Nevertheless despite all these new developments if you want a musician to play some music, then the musician will generally expect you to use a form of musical notation to represent that music. While music notation has evolved considerably from its early beginnings it looks as though its foreseeable future is secure.
Music Notation - Interesting examples and videos
Here is a list of the music examples mentioned in this article, all converted to modern sheet music notation:
- The Seikilos Epitaph - the oldest known complete song with music melody
- Dies Irae - a Gregorian Chant frequently used by Classical and Film Composers
- Pange Lingua - another Gregorian Chant
- Sumer Is Icumen In - an early Folk Song famously used in the film "The Wicker Man"
- Saltarello 2 - a lively dance tune from Tuscany in Italy
- Sellenger's Round - an old Irish Dance, as adapted by William Byrd
- Flowers of the Forest - an old Scottish Melody used in the film "The Piano"
For two of the above examples we have videos comparing the original notation with modern music notation:
- Saltarello 2 - Medieval Dance, manuscript dated late 14th Century Tuscany - comparing the old manuscript with modern musical notation
- Sumer Is Icumin In - English Folk Song manuscript dated mid-13th Century England - comparing the old manuscript with modern musical notation
Here are some further images and videos which illustrate things mentioned in this article:
- The Elephant from "Carnival of the Animals" by Camille Saint-Saens - the vertical green line following the music in this screen view of Sibelius playing the music, which is for Double-Bass and Piano
- Sugar Plum Fairy from "The Nutcracker" by Peter Tchaikovsky - this video illustrates typical orchestral sheet music, the bottom 5 lines show the string sections, the tinkly instrument above that is a celeste, with the horns and different woodwind instruments on the upper half of the screen
- Toccata and Fugue in Dm by Johann Sebastian Bach - this video illustrates sheet music for the organ (played using Sibelius), with 3 lines for 2 manuals and the pedals
- Etude in D Op.31 No.3 by Fernando Sor - this scrolling sheet music shows the music being played using Sibelius. The music is notated in 2 different ways, the top line shows standard music notation while the bottom line shows the same music in "guitar tablature" (or "Guitar Tab") format
- Sample of Percussion Sheet Music - this video (created using Sibelius) briefly illustrates sheet music notation for percussion. The first 4 bars shows how an orchestral snare drum might typically be notated using a stave of 1 line, while the next 4 bars show how a stave of 5 lines might be used to notate some typical music for a drum kit, with closed hi-hats, kick and snare drums, with the final bar consisting of a flourish for toms ending on a crash cymbal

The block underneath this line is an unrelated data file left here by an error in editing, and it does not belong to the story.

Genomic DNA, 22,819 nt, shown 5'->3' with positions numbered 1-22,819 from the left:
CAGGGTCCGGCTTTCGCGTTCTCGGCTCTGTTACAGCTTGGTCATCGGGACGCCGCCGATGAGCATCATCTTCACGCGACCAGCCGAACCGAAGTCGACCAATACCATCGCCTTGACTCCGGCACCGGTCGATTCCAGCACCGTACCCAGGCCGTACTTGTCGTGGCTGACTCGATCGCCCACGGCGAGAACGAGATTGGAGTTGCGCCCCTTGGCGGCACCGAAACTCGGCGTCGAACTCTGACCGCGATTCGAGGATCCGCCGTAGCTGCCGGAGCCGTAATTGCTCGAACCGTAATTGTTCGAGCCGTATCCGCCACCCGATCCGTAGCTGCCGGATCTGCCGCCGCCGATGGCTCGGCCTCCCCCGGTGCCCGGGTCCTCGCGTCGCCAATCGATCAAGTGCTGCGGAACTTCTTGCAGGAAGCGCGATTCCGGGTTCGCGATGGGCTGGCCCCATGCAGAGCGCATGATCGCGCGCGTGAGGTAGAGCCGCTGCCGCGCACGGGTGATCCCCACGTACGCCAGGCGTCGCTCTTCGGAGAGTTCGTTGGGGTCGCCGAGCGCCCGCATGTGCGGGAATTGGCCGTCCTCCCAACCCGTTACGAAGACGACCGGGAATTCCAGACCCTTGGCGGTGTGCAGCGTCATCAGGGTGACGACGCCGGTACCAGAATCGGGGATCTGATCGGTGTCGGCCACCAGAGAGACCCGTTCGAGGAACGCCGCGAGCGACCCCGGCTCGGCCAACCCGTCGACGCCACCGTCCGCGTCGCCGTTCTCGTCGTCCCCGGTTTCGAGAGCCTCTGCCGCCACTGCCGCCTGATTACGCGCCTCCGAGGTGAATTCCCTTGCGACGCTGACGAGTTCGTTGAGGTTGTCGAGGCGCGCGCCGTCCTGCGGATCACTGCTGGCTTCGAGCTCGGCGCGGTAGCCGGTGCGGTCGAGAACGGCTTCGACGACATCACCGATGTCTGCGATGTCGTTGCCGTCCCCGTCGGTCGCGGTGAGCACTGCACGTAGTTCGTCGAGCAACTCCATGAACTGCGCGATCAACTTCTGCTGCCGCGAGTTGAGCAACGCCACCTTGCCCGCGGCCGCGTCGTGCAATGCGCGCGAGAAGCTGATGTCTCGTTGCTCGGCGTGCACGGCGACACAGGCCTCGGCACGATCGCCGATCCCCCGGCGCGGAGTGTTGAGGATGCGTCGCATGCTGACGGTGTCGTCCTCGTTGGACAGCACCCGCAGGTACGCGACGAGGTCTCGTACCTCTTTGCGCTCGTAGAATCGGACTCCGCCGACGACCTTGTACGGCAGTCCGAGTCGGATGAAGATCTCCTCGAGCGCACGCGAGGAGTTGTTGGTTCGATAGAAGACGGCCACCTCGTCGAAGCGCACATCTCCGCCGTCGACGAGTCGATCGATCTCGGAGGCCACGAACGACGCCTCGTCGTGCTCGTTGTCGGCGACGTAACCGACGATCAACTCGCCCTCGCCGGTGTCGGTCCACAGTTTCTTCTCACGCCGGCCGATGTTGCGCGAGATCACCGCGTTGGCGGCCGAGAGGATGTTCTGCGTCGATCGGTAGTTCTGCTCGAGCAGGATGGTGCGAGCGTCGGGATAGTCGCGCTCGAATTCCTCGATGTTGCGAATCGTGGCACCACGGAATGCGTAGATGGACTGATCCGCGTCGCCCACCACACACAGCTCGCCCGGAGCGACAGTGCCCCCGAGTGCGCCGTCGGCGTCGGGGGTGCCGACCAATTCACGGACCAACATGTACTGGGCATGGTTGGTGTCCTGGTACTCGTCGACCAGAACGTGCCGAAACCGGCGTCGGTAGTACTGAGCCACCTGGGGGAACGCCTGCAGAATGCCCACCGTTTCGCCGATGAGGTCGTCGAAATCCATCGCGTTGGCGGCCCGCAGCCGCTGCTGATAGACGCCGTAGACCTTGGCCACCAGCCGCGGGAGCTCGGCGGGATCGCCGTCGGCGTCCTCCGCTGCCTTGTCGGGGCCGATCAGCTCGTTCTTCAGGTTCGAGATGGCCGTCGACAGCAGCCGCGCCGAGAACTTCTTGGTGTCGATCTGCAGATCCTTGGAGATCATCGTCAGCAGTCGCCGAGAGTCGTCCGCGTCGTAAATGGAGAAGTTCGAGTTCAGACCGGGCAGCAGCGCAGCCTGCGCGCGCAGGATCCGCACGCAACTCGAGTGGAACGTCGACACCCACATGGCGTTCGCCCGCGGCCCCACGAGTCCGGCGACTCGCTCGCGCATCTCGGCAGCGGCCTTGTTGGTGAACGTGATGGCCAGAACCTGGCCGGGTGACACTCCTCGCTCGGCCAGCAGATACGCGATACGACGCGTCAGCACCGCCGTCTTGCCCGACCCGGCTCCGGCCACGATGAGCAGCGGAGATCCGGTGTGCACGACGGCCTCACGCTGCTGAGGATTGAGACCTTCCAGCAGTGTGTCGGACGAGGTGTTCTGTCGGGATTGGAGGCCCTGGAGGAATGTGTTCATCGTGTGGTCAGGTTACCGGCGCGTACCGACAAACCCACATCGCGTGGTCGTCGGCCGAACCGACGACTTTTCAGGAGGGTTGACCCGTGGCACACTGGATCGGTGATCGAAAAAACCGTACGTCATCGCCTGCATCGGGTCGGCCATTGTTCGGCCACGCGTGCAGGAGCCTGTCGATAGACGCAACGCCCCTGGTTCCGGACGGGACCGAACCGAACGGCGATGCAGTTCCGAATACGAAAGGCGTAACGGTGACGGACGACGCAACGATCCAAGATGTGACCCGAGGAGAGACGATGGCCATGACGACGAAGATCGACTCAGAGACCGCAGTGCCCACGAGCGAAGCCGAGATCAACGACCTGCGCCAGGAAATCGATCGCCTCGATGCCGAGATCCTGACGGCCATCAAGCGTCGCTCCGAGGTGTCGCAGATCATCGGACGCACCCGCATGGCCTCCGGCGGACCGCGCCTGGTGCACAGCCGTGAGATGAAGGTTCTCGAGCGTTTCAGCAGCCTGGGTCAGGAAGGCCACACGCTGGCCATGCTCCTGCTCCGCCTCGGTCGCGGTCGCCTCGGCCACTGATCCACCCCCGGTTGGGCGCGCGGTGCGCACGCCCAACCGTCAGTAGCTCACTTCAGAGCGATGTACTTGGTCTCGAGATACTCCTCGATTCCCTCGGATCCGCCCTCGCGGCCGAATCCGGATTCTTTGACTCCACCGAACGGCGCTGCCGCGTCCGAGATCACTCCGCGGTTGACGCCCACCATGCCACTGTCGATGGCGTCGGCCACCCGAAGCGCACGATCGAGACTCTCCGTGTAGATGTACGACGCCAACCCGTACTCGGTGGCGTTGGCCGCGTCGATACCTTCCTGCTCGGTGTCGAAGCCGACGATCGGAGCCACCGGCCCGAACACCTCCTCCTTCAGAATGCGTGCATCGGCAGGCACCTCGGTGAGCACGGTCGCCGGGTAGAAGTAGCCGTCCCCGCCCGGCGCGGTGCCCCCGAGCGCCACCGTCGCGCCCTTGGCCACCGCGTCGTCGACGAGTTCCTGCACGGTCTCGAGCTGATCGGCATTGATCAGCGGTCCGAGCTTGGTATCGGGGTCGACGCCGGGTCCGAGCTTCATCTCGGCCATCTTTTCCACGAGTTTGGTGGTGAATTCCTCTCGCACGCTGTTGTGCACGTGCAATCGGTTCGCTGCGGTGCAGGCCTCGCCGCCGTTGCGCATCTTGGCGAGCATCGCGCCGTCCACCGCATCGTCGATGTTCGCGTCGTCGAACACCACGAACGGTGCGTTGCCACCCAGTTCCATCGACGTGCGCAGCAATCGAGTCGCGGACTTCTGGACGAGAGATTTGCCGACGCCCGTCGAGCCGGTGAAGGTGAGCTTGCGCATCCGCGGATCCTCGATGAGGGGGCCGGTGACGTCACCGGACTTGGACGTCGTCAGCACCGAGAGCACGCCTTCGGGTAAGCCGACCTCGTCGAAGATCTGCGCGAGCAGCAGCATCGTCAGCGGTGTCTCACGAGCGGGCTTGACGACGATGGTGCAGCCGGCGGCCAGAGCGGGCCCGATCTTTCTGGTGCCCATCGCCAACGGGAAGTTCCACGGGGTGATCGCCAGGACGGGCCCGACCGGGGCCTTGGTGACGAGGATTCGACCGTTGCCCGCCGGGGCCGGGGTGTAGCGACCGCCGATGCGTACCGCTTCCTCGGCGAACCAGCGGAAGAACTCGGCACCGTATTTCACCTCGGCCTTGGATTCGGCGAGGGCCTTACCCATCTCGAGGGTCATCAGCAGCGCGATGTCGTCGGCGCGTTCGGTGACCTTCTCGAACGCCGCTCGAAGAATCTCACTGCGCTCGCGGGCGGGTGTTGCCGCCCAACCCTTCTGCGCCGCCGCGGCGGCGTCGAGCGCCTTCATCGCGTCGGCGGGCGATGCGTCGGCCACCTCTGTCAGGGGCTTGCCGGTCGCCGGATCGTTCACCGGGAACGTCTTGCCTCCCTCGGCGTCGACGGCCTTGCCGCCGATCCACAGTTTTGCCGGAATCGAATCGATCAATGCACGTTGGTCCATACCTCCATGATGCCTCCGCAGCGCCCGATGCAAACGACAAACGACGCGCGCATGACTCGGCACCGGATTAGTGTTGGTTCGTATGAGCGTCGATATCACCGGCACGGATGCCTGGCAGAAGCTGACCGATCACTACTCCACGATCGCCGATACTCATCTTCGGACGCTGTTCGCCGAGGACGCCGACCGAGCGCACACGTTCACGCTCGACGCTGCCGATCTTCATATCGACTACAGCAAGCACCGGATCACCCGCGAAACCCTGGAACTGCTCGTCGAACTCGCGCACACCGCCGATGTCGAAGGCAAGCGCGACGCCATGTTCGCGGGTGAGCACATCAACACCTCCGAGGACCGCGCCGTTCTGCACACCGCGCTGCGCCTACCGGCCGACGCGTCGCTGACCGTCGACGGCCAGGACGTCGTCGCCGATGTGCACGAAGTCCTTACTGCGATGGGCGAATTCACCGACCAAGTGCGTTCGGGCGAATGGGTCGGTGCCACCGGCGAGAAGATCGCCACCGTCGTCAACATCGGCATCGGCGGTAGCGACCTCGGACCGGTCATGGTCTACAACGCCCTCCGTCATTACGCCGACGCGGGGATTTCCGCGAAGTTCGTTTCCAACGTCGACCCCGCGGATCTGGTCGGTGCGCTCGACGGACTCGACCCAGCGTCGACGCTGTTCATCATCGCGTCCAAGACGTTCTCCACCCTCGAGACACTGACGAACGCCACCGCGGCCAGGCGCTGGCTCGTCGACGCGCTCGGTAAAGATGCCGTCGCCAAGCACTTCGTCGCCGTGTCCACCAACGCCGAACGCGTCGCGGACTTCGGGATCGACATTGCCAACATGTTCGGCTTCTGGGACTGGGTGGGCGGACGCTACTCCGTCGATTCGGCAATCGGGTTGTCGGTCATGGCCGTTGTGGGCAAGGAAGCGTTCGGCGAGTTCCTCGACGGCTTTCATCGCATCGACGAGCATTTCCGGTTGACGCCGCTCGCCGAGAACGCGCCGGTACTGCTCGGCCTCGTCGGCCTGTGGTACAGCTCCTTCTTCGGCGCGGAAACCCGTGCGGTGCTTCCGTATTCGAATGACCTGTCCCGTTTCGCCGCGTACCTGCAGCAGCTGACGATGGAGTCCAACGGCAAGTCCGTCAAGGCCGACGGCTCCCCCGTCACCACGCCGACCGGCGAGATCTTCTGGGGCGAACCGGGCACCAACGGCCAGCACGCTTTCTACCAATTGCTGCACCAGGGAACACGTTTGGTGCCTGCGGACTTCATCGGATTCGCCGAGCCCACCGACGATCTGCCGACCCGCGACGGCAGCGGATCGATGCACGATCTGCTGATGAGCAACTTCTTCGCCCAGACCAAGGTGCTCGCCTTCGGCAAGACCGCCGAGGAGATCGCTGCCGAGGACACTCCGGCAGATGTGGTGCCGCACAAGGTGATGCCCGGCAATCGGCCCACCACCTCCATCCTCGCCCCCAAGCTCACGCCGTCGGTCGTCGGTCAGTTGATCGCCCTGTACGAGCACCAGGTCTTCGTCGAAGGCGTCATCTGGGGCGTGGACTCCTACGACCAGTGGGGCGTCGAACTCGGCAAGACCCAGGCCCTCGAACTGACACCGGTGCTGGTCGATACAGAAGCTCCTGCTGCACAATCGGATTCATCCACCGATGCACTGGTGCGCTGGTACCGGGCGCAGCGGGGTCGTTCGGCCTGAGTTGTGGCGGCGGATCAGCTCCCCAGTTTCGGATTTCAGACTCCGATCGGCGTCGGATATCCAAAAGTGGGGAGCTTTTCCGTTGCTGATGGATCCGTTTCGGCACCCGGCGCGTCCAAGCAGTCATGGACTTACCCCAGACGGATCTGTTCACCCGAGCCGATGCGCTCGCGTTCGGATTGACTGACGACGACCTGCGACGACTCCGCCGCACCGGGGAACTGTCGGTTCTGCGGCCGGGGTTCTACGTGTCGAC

- Promenade from "Pictures at an Exhibition" by Modest Moussogsky - illustrating a scrolling piano roll view of music
- Arabesque No.1 by Claude Debussy - the piano roll view of this piece helps to show the many musical patterns used by Debussy in this piece
- This Pinterest Board shows Sheet Music Notation used artistically on lots of different objects - illustrating just how ubiquitous sheet music notation has become in our society
And here are some further videos on YouTube which show alternative graphical ways to illustrate music:
- Animated Sheet Music - John Coltrane plays "Giant Steps" a jazz piece on saxophone
- Animation by Smalin - of Jupiter from Holst's The Planets where each blob on the screen represents a note played by an instrument in the orchestra
- Another of many animations by Smalin - of a Guitar arrangement of Debussy's Clair de Lune where you can see how and when each of the six guitar strings is used
- Another style of music animation - a Short segment of Abba's Waterloo showing piano/vocal notation, a vertical piano roll and a keyboard with colour coding of the notes
- This video illustrates the addition of colour to traditional music notation, as a learning aid which also instantly shows the harmonic relationship between notes - based on equating the colour wheel to the musical cycle of fifths
Author: Jim Paterson
The seeds of what would eventually become modern Western notation were sown in medieval Europe, starting with the Christian Church's goal for ecclesiastical uniformity. The church began notating plainchant melodies so that the same chants could be used throughout the church.How was musical notation invented a brief history? ›
Musical notation in the music of so-called "western" civilization first appeared by the 9th century in the form of little mnemonic markings, called neumes, above the text of the chant that was sung in church by the clergy (see example 1). By the 10th century these markings had become increasing ornate (see example 2).Who started music notation? ›